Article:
Last Updated on Thursday, 31 July 2014, 15:47 by GxMedia
Roman Catholic Jesuit Priest, Malcolm Rodrigues on Thursday said there was a contradiction between an official media report and the state of Walter Rodney’s body as a result of a bomb-in-walkie-talkie explosion 34 years ago.
He told the Rodney Commission of Inquiry that a radio station had reported at 6 AM on June 14, 1980 that Rodney’s face was disfigured beyond recognition as a result of an explosion on June 13, 1980.
Rodrigues, however, said when he went to Lyken Funeral Parlour he saw Rodney’s face intact but his lower region badly damaged because the device would have been in his lap. Rodrigues, who was a close friend of Rodney and his family, recalled that he later arranged for the late historian’s wife, Patricia Rodney, to view and identify the body.
At the time of the incident, Rodney was seated in his brother’s car, PBB 2349, on John Street, a short distance away from the Georgetown Prison.
After Rodrigues stated that four officials of the United States (US) embassy had visited Rodney’s home to offer their sympathy, Commission Chairman Sir Richard Cheltenham remarked whether the witness was aware that Rodney was of interest to the US intelligence services and they might have gone under the guise of expressing sympathy to confirm his death. Rodrigues concurred.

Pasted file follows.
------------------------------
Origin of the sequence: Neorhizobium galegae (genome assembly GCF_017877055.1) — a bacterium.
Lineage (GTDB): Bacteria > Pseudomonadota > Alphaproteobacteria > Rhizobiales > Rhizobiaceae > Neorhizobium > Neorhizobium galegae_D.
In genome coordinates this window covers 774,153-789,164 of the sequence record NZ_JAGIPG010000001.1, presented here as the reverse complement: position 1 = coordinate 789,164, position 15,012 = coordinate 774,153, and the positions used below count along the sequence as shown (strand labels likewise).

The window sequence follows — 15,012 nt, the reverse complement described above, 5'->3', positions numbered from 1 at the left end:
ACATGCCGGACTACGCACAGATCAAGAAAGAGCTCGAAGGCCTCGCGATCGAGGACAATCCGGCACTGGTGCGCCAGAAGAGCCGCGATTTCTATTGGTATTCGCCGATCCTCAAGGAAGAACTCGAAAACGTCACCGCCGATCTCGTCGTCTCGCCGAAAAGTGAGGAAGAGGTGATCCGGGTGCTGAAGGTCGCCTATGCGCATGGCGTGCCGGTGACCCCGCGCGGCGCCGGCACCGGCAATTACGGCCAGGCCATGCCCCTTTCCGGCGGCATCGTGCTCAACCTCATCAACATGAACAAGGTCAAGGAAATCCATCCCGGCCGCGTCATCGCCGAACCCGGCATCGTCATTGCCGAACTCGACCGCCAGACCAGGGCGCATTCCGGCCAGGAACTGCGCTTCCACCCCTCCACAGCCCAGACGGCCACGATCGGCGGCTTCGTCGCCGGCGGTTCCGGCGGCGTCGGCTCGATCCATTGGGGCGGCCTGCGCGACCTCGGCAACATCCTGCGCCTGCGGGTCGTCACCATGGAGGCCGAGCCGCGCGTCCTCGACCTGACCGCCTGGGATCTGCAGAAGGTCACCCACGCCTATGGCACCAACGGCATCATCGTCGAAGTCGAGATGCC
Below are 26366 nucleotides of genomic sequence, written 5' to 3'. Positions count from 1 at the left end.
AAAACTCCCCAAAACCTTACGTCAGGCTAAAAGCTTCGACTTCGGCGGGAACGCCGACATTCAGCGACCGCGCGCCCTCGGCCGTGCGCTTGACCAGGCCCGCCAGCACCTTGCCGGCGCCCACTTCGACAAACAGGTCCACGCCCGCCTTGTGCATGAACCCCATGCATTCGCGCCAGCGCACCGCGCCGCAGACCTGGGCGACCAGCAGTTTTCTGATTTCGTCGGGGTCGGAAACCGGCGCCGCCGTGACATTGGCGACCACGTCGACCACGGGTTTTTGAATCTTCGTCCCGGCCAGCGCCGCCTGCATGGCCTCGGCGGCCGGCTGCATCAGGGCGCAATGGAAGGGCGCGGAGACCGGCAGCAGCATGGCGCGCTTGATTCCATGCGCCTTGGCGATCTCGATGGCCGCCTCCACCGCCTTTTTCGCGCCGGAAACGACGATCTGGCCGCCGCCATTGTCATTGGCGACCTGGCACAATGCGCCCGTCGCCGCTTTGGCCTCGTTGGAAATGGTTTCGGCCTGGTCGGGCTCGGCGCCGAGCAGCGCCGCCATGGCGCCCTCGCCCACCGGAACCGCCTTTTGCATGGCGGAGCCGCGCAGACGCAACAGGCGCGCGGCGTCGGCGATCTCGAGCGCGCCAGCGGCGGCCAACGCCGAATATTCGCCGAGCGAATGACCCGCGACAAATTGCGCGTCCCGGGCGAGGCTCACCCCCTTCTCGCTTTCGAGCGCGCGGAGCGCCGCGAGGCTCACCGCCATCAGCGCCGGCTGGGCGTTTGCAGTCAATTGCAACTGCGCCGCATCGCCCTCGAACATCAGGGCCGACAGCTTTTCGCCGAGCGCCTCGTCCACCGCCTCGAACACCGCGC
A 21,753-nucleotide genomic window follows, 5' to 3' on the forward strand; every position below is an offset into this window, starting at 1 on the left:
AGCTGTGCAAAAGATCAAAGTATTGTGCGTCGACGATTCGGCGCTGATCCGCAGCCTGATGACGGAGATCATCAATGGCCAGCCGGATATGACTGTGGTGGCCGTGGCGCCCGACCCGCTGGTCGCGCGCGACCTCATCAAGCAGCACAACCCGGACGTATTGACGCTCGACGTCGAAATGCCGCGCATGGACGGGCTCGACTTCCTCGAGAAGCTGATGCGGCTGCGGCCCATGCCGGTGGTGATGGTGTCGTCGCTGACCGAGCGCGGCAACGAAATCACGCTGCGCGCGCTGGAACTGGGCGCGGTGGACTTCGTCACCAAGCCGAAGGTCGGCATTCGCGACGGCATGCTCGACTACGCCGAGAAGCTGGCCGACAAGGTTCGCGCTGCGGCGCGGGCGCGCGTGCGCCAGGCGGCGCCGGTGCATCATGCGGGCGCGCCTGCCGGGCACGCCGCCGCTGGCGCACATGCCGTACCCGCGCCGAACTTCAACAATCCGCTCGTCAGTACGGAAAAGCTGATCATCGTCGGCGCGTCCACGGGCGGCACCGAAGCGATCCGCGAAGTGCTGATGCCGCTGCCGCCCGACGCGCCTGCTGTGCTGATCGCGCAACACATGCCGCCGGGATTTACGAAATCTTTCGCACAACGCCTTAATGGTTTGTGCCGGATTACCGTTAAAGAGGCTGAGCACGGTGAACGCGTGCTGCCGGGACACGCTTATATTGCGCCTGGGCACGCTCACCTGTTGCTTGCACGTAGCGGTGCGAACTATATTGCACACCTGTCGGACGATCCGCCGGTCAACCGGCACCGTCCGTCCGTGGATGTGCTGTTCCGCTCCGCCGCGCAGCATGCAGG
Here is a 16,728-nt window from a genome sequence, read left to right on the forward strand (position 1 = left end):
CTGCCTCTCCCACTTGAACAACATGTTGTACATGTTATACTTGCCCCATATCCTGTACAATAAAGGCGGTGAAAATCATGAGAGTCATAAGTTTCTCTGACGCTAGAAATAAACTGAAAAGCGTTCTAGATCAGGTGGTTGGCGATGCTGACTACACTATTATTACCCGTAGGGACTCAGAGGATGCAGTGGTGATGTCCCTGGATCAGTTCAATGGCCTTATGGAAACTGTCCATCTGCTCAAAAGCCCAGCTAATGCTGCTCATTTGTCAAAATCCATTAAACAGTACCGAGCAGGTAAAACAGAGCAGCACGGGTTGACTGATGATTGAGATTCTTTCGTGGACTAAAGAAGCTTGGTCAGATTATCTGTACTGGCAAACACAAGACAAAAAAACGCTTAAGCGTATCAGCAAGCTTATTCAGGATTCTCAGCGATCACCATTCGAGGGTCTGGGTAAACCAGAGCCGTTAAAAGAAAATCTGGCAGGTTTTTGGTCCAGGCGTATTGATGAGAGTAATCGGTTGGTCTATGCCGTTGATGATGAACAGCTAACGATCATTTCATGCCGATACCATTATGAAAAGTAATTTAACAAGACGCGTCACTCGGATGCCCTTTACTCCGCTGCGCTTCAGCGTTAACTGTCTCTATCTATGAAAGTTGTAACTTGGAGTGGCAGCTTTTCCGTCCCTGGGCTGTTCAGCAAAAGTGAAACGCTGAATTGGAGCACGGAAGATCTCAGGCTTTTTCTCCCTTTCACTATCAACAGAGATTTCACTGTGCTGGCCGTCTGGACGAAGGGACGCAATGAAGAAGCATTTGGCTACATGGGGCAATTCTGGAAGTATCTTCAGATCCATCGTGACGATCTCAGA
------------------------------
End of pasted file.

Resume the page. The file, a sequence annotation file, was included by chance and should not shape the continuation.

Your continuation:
The WPA co-founder / co-leader was killed at a time when his party had advocated a civil rebellion against the then Peoples National Congress (PNC)-led dictatorship headed by then Forbes Burnham.
The Guyana Police Force and Guyana Defence Force (GDF) have so far told the commission that key intelligence files and other documents about the 1970s-1980s period have gone missing. The documents include the personnel file of GDF Sergeant 4141 William “Gregory” Smith and the records for an army aircraft, 8R-GER, that had transported Smith to Kwakwani between June 14 and June 18, 1980. Former GDF pilot, Gerry Gouveia, has already told the inquiry that based on his recollection and photographs, he was now more convinced that he had flown Smith, a woman and a number of children to Kwakwani.
Smith, a foreign-trained electronics expert, has long been fingered as the person who had provided the bomb-in-walkie-talkie to Rodney. WPA executive members have already told the inquiry that Rodney had been interested in acquiring long-range walkie-talkies to communicate with persons.
A representative of Air Services Limited (ASL) is expected to testify about the availability of records for that plane which was bartered by the GDF in 1991 to that domestic airline.